Self-assessment: VO2max is a poor predictor of performance, but computing your velocity at V02max can pay big benefits.

Let's face it: it's no big deal to know what your actual V02max is. True, if it's an ethereal number which resides above the magical 70 mark, you can brag about it a bit with your athlete friends. And even if your V02max is a rather stunted figure, you can use it to look up your potential race times in a book like Jack Daniels's great 'Oxygen Power'. Aside from those two limited applications, however, knowing your aerobic capacity just doesn't do you much good.

For example, if your V02max is 66 and another athlete's is 60, that doesn't mean that you're 10-per cent faster or even 10-per cent better. In fact, it doesn't even mean that, if you're both runners, you'll beat the other competitor in a 5K, 10K, or marathon. V02max is a terribly poor predictor of performance potential.

However, another variable - your running velocity at V02max (ie., the running speed at which you begin to utilize oxygen at your maximal possible rate) - is an excellent predictor of your racing potential (in fact, it may be the best predictor, better even than running economy, lactate-threshold running speed, or the rate at which lactate increases in your bloodstream as you run at high speeds). In addition, your running velocity at V02max is a great training speed. If you know your velocity at V02max, you can structure some eye-popping, performance-boosting interval workouts around it.

Why is V02max no good as a race predictor, yet velocity at V02max is a fool-proof foreteller of race speed? Well, bear in mind that a pretty well-trained athlete with clunky feet can have a high V02max, because those clunky feet will force leg muscles to use oxygen at high rates as the poor fellow moves down the road. However, having gargantuan feet certainly does not make him a scary presence on the road-racing scene (unless he happens to get too close to other runners).

In contrast, your velocity at V02max reveals a lot about you. For example, if you and your running companion have V02max values of 70 but your running tempo at V02max is 4:20 per mile while he/she has a V02max tempo of only 4:40, you'll be able to destroy that person in competition. For one thing, you' re able to use oxygen more efficiently (at V02max, each of you utilizes 70 millilitres of oxygen per kilogram of body weight per minute, but you're able to 'milk' this supply of oxygen to run 20 seconds per mile faster). In addition, since oxygen consumption and perceived effort are tightly linked, you'll feel the same level of effort as your companion, even though you're moving 20-seconds per mile faster. That's a huge advantage! What's more, your highly 'anaerobic' (faster than VO2max-speed) kick at the ends of races will move you fairly easily into 4:004:20 per mile mode, while your opponent will have to settle for a more modest 4:20-4:40.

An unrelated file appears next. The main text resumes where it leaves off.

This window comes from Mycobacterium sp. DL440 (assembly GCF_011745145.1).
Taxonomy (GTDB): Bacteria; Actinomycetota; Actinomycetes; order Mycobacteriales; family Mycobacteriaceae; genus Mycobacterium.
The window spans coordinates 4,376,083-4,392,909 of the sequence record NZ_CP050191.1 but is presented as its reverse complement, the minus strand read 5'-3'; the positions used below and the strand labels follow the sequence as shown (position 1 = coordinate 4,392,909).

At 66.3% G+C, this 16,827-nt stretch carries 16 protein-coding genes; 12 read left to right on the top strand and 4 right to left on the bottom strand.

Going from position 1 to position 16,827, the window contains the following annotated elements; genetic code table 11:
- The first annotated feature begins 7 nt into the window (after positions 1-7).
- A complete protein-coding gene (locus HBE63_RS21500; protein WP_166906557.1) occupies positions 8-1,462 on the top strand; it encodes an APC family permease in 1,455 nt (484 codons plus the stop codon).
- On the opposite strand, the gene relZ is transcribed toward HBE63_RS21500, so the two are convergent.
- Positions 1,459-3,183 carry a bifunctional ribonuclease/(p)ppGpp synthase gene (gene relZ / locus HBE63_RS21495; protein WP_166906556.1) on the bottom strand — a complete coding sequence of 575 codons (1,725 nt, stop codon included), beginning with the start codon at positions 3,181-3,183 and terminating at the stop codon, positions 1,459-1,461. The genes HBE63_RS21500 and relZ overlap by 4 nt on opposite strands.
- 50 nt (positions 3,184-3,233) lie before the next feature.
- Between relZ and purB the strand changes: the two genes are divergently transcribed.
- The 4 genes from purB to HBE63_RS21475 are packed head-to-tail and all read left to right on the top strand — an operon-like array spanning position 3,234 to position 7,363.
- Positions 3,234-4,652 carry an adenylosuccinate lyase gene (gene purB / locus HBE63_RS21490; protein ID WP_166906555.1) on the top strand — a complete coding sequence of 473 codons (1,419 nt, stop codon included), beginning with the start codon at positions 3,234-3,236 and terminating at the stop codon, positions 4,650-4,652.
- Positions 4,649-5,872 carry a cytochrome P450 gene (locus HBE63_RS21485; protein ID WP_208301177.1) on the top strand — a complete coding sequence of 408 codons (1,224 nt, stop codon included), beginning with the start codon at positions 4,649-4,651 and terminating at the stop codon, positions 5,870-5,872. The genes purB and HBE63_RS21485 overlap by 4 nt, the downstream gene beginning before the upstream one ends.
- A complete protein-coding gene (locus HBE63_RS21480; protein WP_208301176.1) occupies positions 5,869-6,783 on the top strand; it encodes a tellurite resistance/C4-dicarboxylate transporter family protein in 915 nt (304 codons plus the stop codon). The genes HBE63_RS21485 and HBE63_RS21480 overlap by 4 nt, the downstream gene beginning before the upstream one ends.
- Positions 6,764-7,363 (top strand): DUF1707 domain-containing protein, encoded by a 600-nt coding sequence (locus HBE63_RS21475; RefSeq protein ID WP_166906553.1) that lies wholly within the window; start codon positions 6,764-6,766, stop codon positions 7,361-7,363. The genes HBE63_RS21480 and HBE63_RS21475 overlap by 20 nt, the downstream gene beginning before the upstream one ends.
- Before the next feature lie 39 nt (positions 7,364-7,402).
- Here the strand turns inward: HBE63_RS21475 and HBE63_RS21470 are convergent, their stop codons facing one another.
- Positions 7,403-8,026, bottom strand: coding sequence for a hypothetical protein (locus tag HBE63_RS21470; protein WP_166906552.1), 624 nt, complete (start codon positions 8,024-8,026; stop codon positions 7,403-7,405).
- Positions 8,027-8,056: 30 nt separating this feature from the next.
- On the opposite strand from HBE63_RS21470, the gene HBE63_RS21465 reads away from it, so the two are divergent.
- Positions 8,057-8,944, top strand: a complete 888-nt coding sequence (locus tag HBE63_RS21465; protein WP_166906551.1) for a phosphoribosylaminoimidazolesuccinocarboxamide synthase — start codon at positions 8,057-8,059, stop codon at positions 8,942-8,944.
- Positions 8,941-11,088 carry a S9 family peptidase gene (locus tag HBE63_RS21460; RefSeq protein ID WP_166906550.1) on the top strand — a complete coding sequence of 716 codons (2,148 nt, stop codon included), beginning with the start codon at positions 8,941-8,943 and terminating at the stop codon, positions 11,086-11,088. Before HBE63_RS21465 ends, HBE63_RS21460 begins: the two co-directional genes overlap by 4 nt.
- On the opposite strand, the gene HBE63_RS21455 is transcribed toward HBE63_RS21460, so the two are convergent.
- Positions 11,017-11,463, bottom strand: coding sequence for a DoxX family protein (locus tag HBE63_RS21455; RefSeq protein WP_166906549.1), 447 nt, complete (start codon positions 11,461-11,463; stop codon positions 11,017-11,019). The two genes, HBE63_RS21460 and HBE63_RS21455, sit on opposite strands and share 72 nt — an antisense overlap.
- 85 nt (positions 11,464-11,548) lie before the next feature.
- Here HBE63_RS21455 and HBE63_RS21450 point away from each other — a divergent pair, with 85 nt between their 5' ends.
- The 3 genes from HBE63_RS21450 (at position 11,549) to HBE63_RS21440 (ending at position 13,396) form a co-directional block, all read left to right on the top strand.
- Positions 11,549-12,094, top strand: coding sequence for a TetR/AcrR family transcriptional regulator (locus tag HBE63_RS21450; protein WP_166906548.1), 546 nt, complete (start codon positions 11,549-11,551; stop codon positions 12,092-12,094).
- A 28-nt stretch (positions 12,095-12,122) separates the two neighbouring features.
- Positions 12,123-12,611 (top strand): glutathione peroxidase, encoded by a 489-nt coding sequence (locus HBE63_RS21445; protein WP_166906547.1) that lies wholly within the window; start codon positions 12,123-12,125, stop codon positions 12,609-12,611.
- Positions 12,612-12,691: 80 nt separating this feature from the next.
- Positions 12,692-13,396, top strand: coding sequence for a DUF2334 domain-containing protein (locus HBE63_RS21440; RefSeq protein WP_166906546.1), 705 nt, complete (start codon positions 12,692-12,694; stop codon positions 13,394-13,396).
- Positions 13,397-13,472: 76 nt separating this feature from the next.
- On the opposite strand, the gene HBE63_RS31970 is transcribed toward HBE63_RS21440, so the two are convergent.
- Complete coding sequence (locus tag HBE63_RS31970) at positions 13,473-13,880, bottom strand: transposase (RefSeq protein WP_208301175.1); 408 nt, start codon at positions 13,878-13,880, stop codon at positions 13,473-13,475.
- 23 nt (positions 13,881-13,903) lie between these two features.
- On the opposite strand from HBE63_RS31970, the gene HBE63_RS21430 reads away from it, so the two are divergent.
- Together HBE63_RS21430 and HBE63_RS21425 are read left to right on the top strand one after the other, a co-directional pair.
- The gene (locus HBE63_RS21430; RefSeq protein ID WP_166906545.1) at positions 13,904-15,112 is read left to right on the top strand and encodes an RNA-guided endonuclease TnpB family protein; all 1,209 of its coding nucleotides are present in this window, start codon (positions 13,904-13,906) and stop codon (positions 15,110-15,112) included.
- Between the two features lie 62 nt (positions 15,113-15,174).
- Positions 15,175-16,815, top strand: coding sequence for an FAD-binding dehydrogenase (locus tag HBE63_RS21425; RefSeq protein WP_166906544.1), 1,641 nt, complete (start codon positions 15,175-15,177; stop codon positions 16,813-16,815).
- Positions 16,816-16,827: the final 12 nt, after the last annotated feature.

How to work it out
But how do you calculate your velocity at V02max, and what do you do with it once you've actually got it? Fortunately, the whole process is fairly easy, thanks to some valuable research carried out a few years ago at the University of Montreal.

Here's what to do. Find a nice 200-metre track (400metre ovals will work, too, but they make matters a little harder). Put traffic cones, flags, chairs, or whatever is handy at the four 50-metre points on the inside of the track (at the tips of the 200-metre oval and at the halfway points on the two straightaways). Have a friend along to help you during the actual workout.

Once you're loose and ready, begin walking on the track at a leisurely tempo for two minutes. During this two-minute period, you need to cover exactly 200 metres (you'll circle the 200-metre track once). The traffic cones (or chairs) which you placed at 50-metre intervals will help you regulate your pace.